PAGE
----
Renters in New York City face yet another hurdle to affordable living. In June, the city’s mayor-appointed Rent Guidelines Board (RGB) approved a rent increase for rent-stabilized housing.
Rents for more than 1 million rent-stabilized apartments will increase by 3% if they are on one-year leases. For two-year leases, rates will increase by 2.75% for the first year and 3.2% for the second year. This is the second year in a row New York City renters have faced a rent increase.
Research shows that an average median-income household in New York spends nearly 69% of its income on rent. The typical threshold for being “rent burdened” is spending at least 30% of income on rent. Housing advocates say rent increases run the risk of pricing people out of their apartments and into precarity.
Hailie Kim is an organizer who ran as Queens District 26 representative, a role that covers Sunnyside, Woodside, Long Island City, and Astoria. While speaking to District 26 residents, Kim said she heard many concerns about housing costs.
“I also distinctly remember a lot of people being afraid that they could no longer afford their homes,” she said. “The mayor has to understand that these are people who are his constituents and that he can’t keep putting us in this unsustainable position where our rent keeps going up every year.”
Kim’s family immigrated from Seoul to Sunnyside when she was 5 years old. She has lived in rent-stabilized housing ever since.
“I remember it impacting my family from the time I was at least 15, if not a bit younger,” she said. “Any time the rent would go up, my mom’s English is not the best, so she would get me on the phone with our landlord and have me negotiate down prices. That was something we needed to do every year.”
Rent-stabilized housing is a form of privately owned housing with checks and balances that ideally democratizes access to city living.
While rent-stabilized housing is technically open to everyone, tenants are more likely to be low-income, senior citizens, and immigrants. Potential tenants do not need to display documentation to be eligible, which expands who can get in.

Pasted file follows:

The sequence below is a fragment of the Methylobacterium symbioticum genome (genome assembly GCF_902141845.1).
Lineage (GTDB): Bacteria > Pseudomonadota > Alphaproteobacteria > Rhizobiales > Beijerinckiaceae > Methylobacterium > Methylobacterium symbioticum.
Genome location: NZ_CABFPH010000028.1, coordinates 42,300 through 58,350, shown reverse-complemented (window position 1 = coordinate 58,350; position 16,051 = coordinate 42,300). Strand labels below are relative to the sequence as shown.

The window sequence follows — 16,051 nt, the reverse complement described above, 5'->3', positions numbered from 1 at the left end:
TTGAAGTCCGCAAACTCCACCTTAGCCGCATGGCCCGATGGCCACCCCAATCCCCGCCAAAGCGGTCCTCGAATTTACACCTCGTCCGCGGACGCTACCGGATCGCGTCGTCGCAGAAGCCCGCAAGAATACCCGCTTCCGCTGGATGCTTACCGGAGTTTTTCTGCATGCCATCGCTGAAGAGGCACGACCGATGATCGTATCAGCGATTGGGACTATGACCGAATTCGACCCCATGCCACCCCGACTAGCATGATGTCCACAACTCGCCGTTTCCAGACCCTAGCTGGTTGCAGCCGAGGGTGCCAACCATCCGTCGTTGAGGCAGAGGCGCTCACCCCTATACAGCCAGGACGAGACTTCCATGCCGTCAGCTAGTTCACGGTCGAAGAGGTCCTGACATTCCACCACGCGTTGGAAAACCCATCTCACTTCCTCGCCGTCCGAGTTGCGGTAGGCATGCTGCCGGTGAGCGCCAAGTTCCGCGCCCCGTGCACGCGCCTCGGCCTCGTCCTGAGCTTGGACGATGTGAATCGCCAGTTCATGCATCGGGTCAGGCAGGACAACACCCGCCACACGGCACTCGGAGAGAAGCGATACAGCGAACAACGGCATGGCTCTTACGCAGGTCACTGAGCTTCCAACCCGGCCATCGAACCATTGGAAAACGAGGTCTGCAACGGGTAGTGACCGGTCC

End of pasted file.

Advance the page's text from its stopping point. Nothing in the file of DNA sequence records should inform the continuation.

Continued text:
Selected, not elected
Advocates and tenants alike point to the mayor’s discretion over the makeup of the RGB as a major problem. The mayor has discretion over RGB appointees, and Mayor Eric Adams has appointed anti-tenant members in the wake of former Mayor Bill de Blasio’s relatively pro-tenant RGB. Adams himself is a landlord.
When it comes to rent increases, “that’s not Mayor Adams’ doing directly, but it is his doing indirectly,” said Samuel Stein, a senior housing policy analyst at the Community Service Society of New York and author of “Capital City: Gentrification and the Real Estate State.” “He has created the conditions for that to happen. And his public statements have always been of the middle-of-the-road variety. ‘I understand that tenants are suffering, but landlords are suffering too,’ which conveys to the RGB members he’s appointed that he wants some rent increase, but not the highest one under discussion. And that’s basically where they landed.”
Other rent-stabilized tenants echoed Stein’s unease with comments made by members of the panel.
“It is very concerning to me that two of Adams’ public members sided with the landlords, essentially forcing the tenant members to vote on 3% in rent increases as a harm reduction measure,” said Katelin Penner, an urban planning student and rent-stabilized tenant in Bushwick. “It is notable that one of the members that Adams has appointed has openly stated that he is against rent control in principle.”
Prism reached out to RGB chairperson Nestor Davidson, but he declined to comment.